A highly unusual ruling to dismiss a case against 2 White nationalists is put on hold by a federal appeals court

After a federal judge made the rare decision to dismiss a criminal case against two White nationalists suspected of inciting violence at political rallies, an appeals court on Thursday put the ruling on hold and one of the men was re-arrested.

The appeals court stay came after the highly unusual ruling of US District Court Judge Cormac Carney to dismiss the case against Robert Rundo and Robert Boman, saying they were being selectively prosecuted while far left groups weren’t. The two men were under indictment for conspiracy, riots, and aiding and abetting.

Rundo, who was released after the ruling, was taken back into custody by federal agents, a law enforcement official involved in the investigation told CNN Thursday.

Rundo was believed to have traveled to the US-Mexico border after his release, a law enforcement source told CNN. The Justice Department obtained a warrant to take him back into custody, saying he was “an extremely serious flight risk.”

Rundo will now remain in custody while the 9th Circuit Court of Appeals considers motions involving his release, according to court records.

Court records show Rundo’s attorneys had signaled their intention to possibly request Carney’s intervention yet again in the matter involving their client, but in the new order the higher court blocked Carney and other judges from any further action while they consider the matter.

“No lower court may order h is release absent further order of this Court,” the Ninth Circuit commanded in their order.

Rundo and Boman were allegedly members of the Rise Above Movement, RAM, which Carney described as “a group of far-right, white supremacist nationalists, who attended several rallies and protests during which they engaged in violent acts.”

They were both indicted under the federal Anti-Riot Act – referred to by Carney as “a-once-rarely-used criminal statute.”

The men are believed to have recruited and given combat training to like-minded members, then incited violence at political rallies in Huntington Beach and Berkeley, California, and in Charlottesville, Virginia.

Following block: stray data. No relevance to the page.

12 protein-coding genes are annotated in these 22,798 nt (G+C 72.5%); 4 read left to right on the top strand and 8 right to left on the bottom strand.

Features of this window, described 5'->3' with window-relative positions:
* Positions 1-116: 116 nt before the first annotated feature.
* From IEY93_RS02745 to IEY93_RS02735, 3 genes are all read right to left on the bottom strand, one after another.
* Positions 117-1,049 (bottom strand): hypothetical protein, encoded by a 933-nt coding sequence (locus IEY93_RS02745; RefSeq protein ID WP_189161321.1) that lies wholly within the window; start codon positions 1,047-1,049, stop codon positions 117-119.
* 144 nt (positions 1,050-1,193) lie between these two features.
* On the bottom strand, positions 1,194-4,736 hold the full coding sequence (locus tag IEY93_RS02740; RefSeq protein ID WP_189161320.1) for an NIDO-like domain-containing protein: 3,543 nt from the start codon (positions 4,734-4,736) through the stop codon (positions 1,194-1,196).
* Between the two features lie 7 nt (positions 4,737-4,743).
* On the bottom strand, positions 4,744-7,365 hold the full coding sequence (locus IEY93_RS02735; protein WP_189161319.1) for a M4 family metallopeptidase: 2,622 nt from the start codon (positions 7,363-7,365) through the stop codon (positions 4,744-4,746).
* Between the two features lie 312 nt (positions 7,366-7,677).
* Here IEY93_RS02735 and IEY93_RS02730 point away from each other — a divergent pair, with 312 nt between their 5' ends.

“Beginning around March 2017, (Rundo and Boman) agreed to riot at political rallies and organized demonstrations, where they would assault individuals they believed were associated with Antifa and related far-left groups,” Carney wrote.

The defense presented a motion to dismiss the case, saying the men were the victims of selective prosecution.

“It is not uncommon for a defendant to raise selective prosecution as a defense but it is extraordinarily uncommon for that defense to succeed because the defendant has to prove that other similarity positioned people were not prosecuted,” said CNN senior legal analyst Elie Honig.

But Carney took exception to what he viewed as an imbalance by federal prosecutors in charging White nationalists with crimes under the Anti-Riot Act, but – in his view – not similarly charging far left agitators.

“The government cannot prosecute RAM members such as Defendants while ignoring the violence of members of Antifa and related far-left groups because RAM engaged in what the government and many believe is more offensive speech,” wrote Carney.

“By many accounts, members of Antifa and related far-left groups engaged in worse conduct and in fact instigated much of the violence that broke out at these otherwise constitutionally protected rallies to silence the protected speech of the supporters of President Trump,” Carney wrote, adding he viewed prosecuting far right rioters while ignoring far left instigators as “constitutionally impermissible.”

“Such selective prosecution leaves the troubling impression that the government believes speech on the left more deserving of protection than speech on the right,” wrote Carney.

Following widespread civil unrest in the country in 2020, federal prosecutors did bring more than 200 cases against individuals alleged to have engaged in violence during protests after the police killing of George Floyd. Some cases were for riot-related crimes and others for lesser offenses usually handled by local authorities, not federal prosecutors.

At the time, then-Attorney General William Barr urged federal prosecutors to get tougher in bringing more cases, including exploring using a rarely used sedition law, but some federal prosecutors were taken aback by the notion of charging protestors with violating a law that makes it a crime to conspire to overthrow the government.

Barr frequently lashed out at leftist groups, including publicly decrying Antifa, but despite his threats to go after the group, the Justice Department under his leadership did not bring widespread charges against so-called Antifa members – an amalgamation of individuals holding various views, which, unlike various neo-Nazi and White supremacist groups, has no formal leadership structure or membership.

Attorneys for both Rundo and Boman did not respond to CNN’s multiple requests for comment on the recent court action.

Judge Carney is no stranger to controversial rulings. Late last year, he blocked parts of a California law that would have banned carrying concealed weapons in a multitude of public places. And in 2014, he deemed California’s death penalty unconstitutional, calling the administration of the state’s system “dysfunctional.”

Carney was once the chief judge of the Central District of California, but stepped down after making a racially insensitive remark about a top administrative official at the court, according to the Los Angeles Times.

CNN’s Sara Sidner and Evan Perez contributed to this report.

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